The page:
Getting young people involved in the community, or getting them to volunteer can prove to be a hard task for many – although people perceive youth have more time on their hands, they actually are busy in their own ways, whether it’s juggling family commitments, a social life, university, high school, further study, work, an apprenticeship, young people have lives too. So how can you make the idea of volunteering or getting involved in community a bit more attractive to them?
The stereotype suggests that young people of the 21st century are always looking into the ‘What’s In It For Me’. Although I believe in our own ways, we ALL look for this same thing no matter what we sign up to, use this knowledge as an incentive for them – spell out what others have got out of contributing to the community – did they get fame in a newspaper article, extra credit in their workplace, did their time volunteering get them a job because they mentioned this in passing at a job interview? Spell out the success stories to young people you’re trying to get involved, and dig deep to find out what might stimulate them to help you in your community cause, club, or activity.
Do they want to have an edge when applying for their next job? Offer to get the organiser to write a testimonial for their hard work after the project is complete.
Do they want to get out there and meet more people? Tell them about the diverse group of people they will get to meet!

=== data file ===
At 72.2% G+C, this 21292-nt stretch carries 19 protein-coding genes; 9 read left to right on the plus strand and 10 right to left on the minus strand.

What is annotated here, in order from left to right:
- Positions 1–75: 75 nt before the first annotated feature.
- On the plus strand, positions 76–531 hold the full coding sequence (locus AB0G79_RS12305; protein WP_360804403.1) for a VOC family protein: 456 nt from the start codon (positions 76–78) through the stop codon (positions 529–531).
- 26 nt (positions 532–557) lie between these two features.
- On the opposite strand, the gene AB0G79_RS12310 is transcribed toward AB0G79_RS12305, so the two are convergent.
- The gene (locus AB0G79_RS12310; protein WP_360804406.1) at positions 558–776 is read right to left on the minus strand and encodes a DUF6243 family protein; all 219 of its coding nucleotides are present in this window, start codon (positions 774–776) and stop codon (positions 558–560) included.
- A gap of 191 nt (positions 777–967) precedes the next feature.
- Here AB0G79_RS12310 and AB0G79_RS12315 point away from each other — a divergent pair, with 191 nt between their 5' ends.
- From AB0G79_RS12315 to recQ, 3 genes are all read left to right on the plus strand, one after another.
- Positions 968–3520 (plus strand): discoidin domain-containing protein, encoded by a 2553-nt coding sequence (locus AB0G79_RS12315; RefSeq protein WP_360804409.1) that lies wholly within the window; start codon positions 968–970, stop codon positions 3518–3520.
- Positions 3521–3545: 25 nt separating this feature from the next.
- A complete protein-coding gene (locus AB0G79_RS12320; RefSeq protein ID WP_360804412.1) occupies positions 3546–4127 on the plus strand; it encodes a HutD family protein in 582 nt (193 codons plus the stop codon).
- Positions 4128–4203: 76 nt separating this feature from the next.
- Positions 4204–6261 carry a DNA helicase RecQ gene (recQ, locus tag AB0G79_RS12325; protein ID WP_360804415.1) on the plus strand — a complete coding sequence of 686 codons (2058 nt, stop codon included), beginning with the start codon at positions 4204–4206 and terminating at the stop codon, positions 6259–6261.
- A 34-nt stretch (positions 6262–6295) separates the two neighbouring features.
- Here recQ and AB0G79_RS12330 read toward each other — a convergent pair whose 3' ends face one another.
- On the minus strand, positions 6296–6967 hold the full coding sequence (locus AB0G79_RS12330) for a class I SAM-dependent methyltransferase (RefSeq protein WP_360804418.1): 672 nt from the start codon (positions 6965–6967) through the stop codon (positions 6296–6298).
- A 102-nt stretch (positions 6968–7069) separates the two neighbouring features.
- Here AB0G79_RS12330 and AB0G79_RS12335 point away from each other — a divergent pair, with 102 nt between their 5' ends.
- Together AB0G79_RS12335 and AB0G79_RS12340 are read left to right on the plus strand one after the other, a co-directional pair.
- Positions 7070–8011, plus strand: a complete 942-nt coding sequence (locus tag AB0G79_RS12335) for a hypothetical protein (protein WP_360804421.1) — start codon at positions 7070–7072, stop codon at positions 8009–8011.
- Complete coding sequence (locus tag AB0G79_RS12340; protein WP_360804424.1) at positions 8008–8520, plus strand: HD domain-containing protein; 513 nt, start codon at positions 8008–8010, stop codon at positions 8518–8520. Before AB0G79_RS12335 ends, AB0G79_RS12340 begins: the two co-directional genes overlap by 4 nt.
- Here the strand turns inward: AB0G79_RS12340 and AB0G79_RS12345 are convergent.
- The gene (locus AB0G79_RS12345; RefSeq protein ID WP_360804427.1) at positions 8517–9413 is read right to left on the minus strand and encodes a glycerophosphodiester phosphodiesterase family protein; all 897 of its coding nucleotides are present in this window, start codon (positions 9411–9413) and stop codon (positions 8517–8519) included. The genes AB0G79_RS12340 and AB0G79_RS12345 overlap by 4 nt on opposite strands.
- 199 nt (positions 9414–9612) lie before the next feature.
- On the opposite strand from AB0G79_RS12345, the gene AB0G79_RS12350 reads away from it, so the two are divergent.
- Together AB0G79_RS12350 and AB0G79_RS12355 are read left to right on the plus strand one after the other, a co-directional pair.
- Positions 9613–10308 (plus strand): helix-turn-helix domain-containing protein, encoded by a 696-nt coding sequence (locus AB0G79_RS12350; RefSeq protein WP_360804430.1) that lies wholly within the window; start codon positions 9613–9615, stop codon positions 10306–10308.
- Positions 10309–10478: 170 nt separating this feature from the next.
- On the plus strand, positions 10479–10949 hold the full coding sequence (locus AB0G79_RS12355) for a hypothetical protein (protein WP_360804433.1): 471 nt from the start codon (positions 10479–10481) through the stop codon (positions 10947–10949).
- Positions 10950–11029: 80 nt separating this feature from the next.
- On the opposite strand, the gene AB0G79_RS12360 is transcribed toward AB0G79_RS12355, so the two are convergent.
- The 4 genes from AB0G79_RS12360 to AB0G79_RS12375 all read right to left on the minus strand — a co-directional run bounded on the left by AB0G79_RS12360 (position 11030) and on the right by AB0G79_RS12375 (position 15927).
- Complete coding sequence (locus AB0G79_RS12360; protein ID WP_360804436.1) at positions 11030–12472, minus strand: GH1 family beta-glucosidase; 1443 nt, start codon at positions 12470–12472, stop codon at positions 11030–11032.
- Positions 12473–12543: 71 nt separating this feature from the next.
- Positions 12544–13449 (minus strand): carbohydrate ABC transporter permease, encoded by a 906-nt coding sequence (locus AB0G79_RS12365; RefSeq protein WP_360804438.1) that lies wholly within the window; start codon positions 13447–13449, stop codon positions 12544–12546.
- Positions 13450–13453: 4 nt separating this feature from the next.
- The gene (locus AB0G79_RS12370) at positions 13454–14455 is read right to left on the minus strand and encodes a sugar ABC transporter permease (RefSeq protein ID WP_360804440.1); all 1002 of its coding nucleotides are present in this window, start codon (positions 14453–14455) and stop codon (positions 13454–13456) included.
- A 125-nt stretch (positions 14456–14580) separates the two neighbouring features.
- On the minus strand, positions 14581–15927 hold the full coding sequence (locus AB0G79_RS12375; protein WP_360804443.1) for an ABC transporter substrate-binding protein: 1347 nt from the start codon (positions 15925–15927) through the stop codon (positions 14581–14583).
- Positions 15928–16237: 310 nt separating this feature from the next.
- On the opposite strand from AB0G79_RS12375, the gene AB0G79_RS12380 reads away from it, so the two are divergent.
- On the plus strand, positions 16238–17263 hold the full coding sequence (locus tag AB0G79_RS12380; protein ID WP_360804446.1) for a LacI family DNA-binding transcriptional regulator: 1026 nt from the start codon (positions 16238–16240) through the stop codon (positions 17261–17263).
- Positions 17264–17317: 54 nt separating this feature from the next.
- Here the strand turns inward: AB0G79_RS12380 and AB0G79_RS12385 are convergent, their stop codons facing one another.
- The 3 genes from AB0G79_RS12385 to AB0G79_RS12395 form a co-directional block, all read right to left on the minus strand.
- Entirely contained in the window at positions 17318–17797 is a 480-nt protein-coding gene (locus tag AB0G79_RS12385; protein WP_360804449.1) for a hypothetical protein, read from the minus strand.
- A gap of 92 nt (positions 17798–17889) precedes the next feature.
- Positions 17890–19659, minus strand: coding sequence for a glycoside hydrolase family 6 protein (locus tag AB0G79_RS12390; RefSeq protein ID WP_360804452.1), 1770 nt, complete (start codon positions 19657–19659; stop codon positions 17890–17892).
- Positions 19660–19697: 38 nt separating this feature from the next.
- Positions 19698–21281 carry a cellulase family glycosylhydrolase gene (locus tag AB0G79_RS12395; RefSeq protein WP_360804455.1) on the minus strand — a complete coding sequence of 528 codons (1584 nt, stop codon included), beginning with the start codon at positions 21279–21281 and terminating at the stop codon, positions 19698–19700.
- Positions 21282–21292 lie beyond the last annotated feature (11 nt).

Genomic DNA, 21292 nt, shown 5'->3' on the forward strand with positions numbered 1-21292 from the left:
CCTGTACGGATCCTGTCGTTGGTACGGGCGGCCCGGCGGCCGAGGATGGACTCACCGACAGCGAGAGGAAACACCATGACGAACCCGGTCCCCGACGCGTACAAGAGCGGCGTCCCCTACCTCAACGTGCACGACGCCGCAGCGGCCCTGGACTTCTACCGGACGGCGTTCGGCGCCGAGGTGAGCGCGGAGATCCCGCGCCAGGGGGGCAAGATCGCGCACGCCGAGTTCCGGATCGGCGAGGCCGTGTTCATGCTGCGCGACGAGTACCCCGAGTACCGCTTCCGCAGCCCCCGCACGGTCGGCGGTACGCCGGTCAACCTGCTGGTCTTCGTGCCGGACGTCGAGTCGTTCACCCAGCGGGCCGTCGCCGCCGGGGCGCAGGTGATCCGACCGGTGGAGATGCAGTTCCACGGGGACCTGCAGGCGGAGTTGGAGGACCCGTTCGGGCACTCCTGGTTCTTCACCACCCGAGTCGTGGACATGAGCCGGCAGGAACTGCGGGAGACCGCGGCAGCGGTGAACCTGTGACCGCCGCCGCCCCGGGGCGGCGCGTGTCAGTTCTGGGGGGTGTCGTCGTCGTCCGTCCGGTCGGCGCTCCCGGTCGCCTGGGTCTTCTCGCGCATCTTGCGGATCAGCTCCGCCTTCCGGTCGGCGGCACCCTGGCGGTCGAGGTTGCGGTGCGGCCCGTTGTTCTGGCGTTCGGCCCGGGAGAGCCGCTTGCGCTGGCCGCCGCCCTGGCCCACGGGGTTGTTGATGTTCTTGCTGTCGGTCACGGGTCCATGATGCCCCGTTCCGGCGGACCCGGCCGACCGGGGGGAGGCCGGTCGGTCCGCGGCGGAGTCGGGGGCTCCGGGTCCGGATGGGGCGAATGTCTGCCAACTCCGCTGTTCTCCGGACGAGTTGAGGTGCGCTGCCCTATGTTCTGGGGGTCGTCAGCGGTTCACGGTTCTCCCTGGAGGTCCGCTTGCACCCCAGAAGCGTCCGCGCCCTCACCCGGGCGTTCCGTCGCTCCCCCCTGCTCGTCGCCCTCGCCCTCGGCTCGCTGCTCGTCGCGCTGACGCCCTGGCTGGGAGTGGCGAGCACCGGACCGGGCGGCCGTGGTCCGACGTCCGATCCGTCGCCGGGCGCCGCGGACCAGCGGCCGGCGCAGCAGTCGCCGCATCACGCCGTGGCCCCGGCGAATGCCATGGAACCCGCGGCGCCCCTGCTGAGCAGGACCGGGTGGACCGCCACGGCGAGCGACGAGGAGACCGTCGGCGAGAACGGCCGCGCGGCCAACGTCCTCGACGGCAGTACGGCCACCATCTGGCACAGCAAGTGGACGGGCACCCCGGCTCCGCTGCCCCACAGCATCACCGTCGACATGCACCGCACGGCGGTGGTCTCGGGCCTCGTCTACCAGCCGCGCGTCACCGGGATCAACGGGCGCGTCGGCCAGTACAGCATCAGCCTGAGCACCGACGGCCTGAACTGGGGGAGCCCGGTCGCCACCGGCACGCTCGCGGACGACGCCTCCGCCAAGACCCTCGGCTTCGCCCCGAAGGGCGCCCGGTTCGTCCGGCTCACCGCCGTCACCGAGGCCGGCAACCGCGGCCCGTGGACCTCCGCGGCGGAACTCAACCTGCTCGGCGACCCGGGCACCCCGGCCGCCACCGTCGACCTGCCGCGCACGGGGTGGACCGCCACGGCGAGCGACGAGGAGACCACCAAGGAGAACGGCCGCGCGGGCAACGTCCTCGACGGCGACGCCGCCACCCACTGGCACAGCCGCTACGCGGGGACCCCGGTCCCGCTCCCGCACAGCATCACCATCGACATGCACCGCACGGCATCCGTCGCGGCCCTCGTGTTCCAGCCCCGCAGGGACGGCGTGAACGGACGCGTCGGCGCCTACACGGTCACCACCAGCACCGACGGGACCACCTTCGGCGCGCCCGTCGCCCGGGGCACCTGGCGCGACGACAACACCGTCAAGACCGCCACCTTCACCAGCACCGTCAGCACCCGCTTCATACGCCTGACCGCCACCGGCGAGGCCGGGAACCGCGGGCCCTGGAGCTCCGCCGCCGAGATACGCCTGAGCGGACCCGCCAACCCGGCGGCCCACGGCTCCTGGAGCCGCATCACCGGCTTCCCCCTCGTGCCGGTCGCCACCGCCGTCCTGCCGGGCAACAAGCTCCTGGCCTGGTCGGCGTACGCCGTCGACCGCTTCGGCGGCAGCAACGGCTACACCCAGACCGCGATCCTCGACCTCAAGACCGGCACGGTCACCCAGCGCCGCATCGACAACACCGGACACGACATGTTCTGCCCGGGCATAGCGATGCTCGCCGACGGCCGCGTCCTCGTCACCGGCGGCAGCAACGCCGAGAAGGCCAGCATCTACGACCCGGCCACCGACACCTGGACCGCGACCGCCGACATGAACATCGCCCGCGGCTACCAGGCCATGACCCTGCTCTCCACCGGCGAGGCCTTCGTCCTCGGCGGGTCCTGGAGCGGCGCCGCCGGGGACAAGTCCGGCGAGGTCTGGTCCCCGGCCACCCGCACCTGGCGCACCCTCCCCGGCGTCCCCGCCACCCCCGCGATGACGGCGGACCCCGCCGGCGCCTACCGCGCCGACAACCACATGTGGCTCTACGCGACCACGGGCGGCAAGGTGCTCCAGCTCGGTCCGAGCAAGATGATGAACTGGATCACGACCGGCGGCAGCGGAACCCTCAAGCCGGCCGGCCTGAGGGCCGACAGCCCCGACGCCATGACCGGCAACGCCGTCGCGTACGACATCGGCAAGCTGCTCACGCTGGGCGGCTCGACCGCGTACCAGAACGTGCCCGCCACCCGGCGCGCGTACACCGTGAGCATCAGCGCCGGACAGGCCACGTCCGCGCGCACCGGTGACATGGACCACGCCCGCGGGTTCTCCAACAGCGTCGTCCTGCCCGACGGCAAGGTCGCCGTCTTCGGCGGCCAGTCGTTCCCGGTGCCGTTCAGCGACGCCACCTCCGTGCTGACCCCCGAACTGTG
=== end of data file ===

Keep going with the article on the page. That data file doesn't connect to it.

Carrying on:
Do they want to give back to the community? Get the media involved, and get them to write an article about everyone involved in the community project/group, and remember to give the young person a copy of the article to remember their ‘giving back’ to stimulate them to do more of it!
There are countless ways of how you can entice younger people to get involved. The challenge really is when you, as the initiator of getting younger people involved in community projects has to make getting involved to be more interesting than Facebook or Xbox (what young people will have to give up in order to get involved in the community), but remember to spell out the social, societal, environmental, recognition, awareness, fitness, advantage aspects that they will receive if and when they get involved with you. Get out there, get talking to young people, talk to them in supermarkets, talk to them on Facebook, talk to them at their schools – just find them, encourage them, and see what magic unfolds…
Author of ‘You shut Up’